Another favourite is their Red Iekei Ajitama Ramen, blessed with a spicy red broth base, a slice of chashu pork and, of course, a well marinated ajitama or seasoned egg. Tsukemen is popular too, for those preferring to dip their noodles into a thicker broth-based gravy.

Chef Lee has managed to differentiate two soup-less ramens — abura soba and mazesoba — though both names are interchangeable in some shops in Japan. Here at Ichikakuya Malaysia, their Abura Soba (literally “oil noodles” in Japanese) appears to be a broth-free take on their standard iekei ramen whereas the Mazesoba (or “mixed noodles”) benefits from more toppings, the better to toss together, like a savoury, noodle-forward salad.

Ichikakuya Malaysia’s manager Ho Eeyong (second from right), head chef Lee Chuen Quen (first from left) and their team.
Ichikakuya Malaysia’s manager Ho Eeyong (second from right), head chef Lee Chuen Quen (first from left) and their team.

Despite a regular and loyal clientele, Ichikakuya Malaysia has had to adjust their operations accordingly given the ongoing pandemic. Opening a couple of months before the movement control order (MCO) was first put in place in March also meant tweaking as they go along.

Ho explains, “During the MCO we started partnering with many delivery platforms to sustain our sales. However, due to the low margin from delivery services, we had to reduce our staff's working hours to keep the business afloat. But during MCO, we also managed to develop many different recipes which we are testing out with our customers now via a weekly menu.”

Since travel restrictions are still in place within the Klang Valley, one way customers can still enjoy their usual fix of ramen without dining in is through Ichikakuya’s delivery offerings. Those who do dine in enjoy more social distancing as the shop is more spacious than traditional ramen-yas in Japan, which are notoriously cramped.

Customers can enjoy some of the new recipes Ho mentioned such as their Vegetable Iekei Ramen — which, despite its name, isn’t meat-free but substitutes more leafy greens for noodles.

Adding final touches to a bowl of 'iekei ramen'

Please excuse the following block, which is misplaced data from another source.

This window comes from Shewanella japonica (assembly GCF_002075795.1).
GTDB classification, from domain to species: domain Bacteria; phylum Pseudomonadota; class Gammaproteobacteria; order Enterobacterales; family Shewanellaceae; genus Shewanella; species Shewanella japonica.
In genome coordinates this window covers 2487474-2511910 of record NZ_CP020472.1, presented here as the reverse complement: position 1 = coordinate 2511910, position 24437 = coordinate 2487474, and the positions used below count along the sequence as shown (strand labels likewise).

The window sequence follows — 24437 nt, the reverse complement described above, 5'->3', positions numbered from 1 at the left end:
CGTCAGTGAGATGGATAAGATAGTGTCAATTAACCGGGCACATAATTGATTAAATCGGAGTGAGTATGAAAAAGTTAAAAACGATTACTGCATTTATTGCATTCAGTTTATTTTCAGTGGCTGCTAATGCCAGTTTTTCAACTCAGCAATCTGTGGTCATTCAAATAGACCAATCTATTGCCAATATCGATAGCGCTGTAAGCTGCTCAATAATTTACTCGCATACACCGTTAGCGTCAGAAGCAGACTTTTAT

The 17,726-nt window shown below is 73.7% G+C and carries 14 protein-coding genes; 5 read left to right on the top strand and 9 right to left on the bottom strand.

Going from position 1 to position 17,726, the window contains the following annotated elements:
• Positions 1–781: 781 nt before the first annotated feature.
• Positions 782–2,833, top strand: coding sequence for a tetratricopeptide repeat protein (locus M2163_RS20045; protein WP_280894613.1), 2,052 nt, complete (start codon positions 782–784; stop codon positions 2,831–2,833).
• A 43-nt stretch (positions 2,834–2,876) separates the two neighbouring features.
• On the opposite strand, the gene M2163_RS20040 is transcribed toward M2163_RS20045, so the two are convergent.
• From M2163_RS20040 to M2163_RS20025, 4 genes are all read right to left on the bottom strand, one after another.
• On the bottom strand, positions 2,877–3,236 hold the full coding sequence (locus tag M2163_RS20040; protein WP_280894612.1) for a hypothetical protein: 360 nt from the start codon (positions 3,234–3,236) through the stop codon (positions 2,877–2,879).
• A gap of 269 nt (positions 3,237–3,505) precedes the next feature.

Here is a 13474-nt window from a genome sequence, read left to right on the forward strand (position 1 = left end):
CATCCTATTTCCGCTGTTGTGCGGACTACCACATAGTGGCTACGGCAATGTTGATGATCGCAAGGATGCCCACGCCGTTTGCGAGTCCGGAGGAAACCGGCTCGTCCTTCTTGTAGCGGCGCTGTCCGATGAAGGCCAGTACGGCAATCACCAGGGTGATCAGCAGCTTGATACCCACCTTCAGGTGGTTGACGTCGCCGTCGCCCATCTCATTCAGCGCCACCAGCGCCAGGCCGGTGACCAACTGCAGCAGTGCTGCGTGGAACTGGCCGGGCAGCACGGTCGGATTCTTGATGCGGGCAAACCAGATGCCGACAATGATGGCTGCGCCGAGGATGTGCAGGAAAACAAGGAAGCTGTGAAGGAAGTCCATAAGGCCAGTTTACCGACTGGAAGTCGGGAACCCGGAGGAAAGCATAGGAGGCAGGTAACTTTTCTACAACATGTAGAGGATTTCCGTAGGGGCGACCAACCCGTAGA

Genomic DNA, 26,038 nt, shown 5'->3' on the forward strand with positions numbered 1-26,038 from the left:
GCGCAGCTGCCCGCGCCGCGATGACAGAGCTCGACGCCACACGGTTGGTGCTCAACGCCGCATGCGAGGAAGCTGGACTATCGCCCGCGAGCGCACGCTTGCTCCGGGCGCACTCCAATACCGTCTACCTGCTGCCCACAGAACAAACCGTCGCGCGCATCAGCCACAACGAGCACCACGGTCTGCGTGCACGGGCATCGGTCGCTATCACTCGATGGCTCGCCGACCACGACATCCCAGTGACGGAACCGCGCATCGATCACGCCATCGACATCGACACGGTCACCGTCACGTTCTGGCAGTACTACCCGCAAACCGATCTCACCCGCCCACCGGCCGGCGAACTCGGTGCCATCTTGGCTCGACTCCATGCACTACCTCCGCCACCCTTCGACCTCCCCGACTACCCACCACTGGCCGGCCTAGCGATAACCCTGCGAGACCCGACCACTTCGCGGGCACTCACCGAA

Adding final touches to a bowl of 'iekei ramen'

It’s a reminder on how Japanese view “vegetarian” fare — some places I visited in Japan still advertise vegetarian ramen albeit with a broth made with meat bones or bonito flakes.

Consider this a cultural lesson and an eye-opening one at that. Keto and low carb diet followers would probably approve of this inclusion in Ichikakuya’s already extensive ramen menu.

They also offer a lovely bowl of Vegetable Mazesoba, where meat is replaced with a variety of vegetables such as sautéed spinach, mushrooms and carrots. Perhaps more for the vegetarian inclined (there are still noodles to satisfy carb cravings) but not for pure vegans (a single raw egg yolk is required to make it a true mazesoba).

Vegetable Mazesoba, where meat is replaced with a variety of vegetables such as sautéed spinach, mushrooms and carrots.
Vegetable Mazesoba, where meat is replaced with a variety of vegetables such as sautéed spinach, mushrooms and carrots.

What, then, is iekei ramen? Apparently you can have it without the soup and you can have it without the noodles. Any definition has become blurred with every reinvention of this timeless classic.

Iekei ramen lies in the slurp and the chew, the steam and the rich grease, everything that brings you back to that port city, that Chinatown, so close to Tokyo yet an entire world apart.

It’s not quite Japan (honestly, what is?) but this hits the spot when you’re hankering for noodles and soup, chashu and egg, ramen the Yokohama way.

Ichikakuya 壱角家
Unit 1-3A, Level 1, Tower 3, The Podium, UOA Business Park, 1 Jalan Pengaturcara U1/51a, Kawasan Perindustrian Temasya, Shah Alam
Open Mon-Sat 11am-9pm (Sun closed)
Tel: 014-958 3884
Facebook: IchikakuyaMalaysia
Delivery: foodgardeninternational.beepit.com